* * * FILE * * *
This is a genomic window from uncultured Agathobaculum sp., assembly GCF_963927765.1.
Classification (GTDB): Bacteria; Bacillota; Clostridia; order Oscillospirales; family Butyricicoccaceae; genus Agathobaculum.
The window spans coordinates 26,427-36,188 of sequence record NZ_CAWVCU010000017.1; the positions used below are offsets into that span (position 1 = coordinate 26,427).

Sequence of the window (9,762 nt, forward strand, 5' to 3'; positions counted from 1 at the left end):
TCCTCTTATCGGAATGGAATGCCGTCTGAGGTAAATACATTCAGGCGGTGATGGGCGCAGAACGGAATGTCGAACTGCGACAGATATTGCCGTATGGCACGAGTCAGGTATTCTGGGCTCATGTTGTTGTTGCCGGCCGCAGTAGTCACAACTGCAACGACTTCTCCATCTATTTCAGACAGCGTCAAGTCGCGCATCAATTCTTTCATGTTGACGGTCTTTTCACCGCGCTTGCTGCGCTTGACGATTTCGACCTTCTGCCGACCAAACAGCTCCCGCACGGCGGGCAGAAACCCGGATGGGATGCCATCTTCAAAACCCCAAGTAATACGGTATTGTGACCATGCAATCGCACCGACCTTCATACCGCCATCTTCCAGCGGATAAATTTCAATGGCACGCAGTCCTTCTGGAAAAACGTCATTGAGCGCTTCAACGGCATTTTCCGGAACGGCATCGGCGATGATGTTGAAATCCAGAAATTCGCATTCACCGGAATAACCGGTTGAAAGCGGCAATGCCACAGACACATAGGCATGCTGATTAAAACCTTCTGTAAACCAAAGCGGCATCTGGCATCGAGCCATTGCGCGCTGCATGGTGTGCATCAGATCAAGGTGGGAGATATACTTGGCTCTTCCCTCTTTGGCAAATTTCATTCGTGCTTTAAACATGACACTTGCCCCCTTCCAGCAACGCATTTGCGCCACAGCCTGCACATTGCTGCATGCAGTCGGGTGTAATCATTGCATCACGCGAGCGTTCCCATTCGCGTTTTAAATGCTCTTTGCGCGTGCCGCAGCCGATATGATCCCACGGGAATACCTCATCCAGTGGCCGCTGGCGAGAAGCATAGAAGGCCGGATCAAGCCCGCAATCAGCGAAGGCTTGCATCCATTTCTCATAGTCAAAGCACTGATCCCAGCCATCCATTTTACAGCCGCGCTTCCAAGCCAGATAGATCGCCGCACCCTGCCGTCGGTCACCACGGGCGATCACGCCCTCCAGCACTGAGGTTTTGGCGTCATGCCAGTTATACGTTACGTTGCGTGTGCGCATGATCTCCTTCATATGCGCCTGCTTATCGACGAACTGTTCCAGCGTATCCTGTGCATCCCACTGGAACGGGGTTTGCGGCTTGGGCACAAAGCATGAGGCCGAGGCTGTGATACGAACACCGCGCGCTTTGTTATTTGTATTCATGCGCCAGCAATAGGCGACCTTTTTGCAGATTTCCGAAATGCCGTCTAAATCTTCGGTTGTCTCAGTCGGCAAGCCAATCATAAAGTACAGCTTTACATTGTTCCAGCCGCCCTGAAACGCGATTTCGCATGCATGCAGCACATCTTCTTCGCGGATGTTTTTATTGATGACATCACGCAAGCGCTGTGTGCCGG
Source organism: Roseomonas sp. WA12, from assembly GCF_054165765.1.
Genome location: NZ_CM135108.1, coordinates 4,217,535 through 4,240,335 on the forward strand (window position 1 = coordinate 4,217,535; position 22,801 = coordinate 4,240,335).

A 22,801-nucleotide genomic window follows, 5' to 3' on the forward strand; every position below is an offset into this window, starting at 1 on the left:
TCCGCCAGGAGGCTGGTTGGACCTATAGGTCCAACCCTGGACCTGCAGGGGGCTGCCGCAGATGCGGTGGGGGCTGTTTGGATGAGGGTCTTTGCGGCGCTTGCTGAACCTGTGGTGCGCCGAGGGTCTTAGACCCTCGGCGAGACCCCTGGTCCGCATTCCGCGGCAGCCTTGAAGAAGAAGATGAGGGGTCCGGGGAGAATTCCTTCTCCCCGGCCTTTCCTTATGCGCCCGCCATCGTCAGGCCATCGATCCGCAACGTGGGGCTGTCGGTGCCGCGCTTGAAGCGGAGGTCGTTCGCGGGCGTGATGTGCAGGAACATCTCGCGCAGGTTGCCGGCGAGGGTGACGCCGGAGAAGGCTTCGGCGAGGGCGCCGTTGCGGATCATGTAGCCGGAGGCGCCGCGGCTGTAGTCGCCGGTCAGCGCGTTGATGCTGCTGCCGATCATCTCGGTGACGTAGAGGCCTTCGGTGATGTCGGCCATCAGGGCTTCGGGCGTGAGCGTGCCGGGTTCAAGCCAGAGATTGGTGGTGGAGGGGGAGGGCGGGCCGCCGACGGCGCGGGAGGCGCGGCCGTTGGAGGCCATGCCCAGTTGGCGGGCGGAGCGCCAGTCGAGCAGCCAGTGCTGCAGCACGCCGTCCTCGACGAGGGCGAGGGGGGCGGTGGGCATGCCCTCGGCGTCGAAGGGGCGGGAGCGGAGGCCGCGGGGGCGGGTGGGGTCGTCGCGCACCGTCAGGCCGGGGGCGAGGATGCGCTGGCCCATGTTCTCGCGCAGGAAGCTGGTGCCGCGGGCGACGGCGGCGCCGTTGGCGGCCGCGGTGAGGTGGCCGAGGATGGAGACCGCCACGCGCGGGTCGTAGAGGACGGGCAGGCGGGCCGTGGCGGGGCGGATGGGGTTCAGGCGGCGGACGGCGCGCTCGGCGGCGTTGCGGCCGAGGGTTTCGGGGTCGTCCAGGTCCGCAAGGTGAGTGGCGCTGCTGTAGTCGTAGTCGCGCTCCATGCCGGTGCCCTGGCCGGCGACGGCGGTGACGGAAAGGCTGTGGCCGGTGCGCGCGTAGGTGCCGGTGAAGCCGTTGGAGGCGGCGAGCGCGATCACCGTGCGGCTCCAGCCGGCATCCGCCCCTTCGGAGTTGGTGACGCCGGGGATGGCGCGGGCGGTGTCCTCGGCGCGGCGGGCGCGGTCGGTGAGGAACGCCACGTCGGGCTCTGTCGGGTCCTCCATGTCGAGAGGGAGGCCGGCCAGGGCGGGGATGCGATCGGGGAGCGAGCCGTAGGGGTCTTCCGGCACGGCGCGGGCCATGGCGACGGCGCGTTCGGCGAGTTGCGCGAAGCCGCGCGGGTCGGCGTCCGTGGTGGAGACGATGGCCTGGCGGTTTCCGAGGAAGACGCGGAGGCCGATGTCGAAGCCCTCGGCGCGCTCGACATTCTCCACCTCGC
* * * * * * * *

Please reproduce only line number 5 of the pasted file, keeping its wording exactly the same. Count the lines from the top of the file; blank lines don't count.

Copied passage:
TCCTCTTATCGGAATGGAATGCCGTCTGAGGTAAATACATTCAGGCGGTGATGGGCGCAGAACGGAATGTCGAACTGCGACAGATATTGCCGTATGGCACGAGTCAGGTATTCTGGGCTCATGTTGTTGTTGCCGGCCGCAGTAGTCACAACTGCAACGACTTCTCCATCTATTTCAGACAGCGTCAAGTCGCGCATCAATTCTTTCATGTTGACGGTCTTTTCACCGCGCTTGCTGCGCTTGACGATTTCGACCTTCTGCCGACCAAACAGCTCCCGCACGGCGGGCAGAAACCCGGATGGGATGCCATCTTCAAAACCCCAAGTAATACGGTATTGTGACCATGCAATCGCACCGACCTTCATACCGCCATCTTCCAGCGGATAAATTTCAATGGCACGCAGTCCTTCTGGAAAAACGTCATTGAGCGCTTCAACGGCATTTTCCGGAACGGCATCGGCGATGATGTTGAAATCCAGAAATTCGCATTCACCGGAATAACCGGTTGAAAGCGGCAATGCCACAGACACATAGGCATGCTGATTAAAACCTTCTGTAAACCAAAGCGGCATCTGGCATCGAGCCATTGCGCGCTGCATGGTGTGCATCAGATCAAGGTGGGAGATATACTTGGCTCTTCCCTCTTTGGCAAATTTCATTCGTGCTTTAAACATGACACTTGCCCCCTTCCAGCAACGCATTTGCGCCACAGCCTGCACATTGCTGCATGCAGTCGGGTGTAATCATTGCATCACGCGAGCGTTCCCATTCGCGTTTTAAATGCTCTTTGCGCGTGCCGCAGCCGATATGATCCCACGGGAATACCTCATCCAGTGGCCGCTGGCGAGAAGCATAGAAGGCCGGATCAAGCCCGCAATCAGCGAAGGCTTGCATCCATTTCTCATAGTCAAAGCACTGATCCCAGCCATCCATTTTACAGCCGCGCTTCCAAGCCAGATAGATCGCCGCACCCTGCCGTCGGTCACCACGGGCGATCACGCCCTCCAGCACTGAGGTTTTGGCGTCATGCCAGTTATACGTTACGTTGCGTGTGCGCATGATCTCCTTCATATGCGCCTGCTTATCGACGAACTGTTCCAGCGTATCCTGTGCATCCCACTGGAACGGGGTTTGCGGCTTGGGCACAAAGCATGAGGCCGAGGCTGTGATACGAACACCGCGCGCTTTGTTATTTGTATTCATGCGCCAGCAATAGGCGACCTTTTTGCAGATTTCCGAAATGCCGTCTAAATCTTCGGTTGTCTCAGTCGGCAAGCCAATCATAAAGTACAGCTTTACATTGTTCCAGCCGCCCTGAAACGCGATTTCGCATGCATGCAGCACATCTTCTTCGCGGATGTTTTTATTGATGACATCACGCAAGCGCTGTGTGCCGG